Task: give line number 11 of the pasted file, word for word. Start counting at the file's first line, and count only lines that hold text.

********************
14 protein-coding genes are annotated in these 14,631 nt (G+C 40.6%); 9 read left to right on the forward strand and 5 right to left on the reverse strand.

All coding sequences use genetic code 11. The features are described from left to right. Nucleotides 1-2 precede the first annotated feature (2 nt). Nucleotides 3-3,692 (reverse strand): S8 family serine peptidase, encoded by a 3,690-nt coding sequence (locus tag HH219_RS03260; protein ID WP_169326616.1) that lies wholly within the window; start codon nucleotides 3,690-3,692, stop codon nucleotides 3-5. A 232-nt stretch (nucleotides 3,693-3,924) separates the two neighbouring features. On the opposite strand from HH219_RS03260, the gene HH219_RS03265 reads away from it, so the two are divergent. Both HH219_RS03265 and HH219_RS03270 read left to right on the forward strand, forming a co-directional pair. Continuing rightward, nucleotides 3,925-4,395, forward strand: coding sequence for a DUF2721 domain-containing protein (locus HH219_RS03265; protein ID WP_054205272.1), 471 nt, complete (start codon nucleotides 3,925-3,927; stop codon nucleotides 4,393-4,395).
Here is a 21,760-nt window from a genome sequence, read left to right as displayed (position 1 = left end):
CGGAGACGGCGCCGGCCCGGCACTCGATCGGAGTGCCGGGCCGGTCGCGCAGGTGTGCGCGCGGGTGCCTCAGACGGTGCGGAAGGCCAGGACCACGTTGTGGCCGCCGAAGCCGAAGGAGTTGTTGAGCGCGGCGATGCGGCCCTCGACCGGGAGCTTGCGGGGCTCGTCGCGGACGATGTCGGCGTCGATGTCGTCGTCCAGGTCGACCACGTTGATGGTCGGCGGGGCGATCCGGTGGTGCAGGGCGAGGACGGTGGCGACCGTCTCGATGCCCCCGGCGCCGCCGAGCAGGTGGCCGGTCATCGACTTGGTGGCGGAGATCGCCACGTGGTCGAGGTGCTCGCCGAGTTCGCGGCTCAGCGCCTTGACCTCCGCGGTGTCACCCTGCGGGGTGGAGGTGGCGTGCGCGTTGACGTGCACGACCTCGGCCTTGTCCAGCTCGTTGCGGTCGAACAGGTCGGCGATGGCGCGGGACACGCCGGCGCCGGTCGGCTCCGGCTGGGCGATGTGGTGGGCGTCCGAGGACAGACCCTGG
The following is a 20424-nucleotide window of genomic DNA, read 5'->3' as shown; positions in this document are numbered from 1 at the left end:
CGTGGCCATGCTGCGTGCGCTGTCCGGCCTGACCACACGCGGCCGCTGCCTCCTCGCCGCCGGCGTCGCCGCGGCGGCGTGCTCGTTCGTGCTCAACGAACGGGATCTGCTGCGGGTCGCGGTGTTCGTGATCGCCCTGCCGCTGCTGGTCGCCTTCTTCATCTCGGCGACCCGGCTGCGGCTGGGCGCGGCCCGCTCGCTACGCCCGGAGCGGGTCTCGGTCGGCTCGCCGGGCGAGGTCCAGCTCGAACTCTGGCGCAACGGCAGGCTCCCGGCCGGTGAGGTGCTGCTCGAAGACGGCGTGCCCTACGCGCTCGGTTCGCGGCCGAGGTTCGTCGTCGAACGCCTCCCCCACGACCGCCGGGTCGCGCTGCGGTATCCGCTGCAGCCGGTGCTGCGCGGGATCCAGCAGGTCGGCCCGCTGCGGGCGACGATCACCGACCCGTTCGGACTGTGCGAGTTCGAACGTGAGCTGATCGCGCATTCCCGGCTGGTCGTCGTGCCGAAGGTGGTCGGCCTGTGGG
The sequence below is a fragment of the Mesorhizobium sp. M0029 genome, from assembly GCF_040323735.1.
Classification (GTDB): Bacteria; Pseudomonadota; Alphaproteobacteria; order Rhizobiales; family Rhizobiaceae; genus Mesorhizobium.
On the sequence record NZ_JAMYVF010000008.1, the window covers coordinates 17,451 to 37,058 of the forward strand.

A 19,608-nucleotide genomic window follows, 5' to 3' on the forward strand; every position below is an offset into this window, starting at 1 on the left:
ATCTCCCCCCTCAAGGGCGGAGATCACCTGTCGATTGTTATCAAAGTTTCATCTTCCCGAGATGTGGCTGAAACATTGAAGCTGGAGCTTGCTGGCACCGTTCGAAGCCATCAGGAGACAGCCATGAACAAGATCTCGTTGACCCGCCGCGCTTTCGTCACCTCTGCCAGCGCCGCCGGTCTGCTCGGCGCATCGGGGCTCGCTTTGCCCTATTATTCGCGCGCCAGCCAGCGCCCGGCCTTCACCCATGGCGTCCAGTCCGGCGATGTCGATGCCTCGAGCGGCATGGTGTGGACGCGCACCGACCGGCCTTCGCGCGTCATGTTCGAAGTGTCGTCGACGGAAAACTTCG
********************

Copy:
ATCTCCCCCCTCAAGGGCGGAGATCACCTGTCGATTGTTATCAAAGTTTCATCTTCCCGAGATGTGGCTGAAACATTGAAGCTGGAGCTTGCTGGCACCGTTCGAAGCCATCAGGAGACAGCCATGAACAAGATCTCGTTGACCCGCCGCGCTTTCGTCACCTCTGCCAGCGCCGCCGGTCTGCTCGGCGCATCGGGGCTCGCTTTGCCCTATTATTCGCGCGCCAGCCAGCGCCCGGCCTTCACCCATGGCGTCCAGTCCGGCGATGTCGATGCCTCGAGCGGCATGGTGTGGACGCGCACCGACCGGCCTTCGCGCGTCATGTTCGAAGTGTCGTCGACGGAAAACTTCG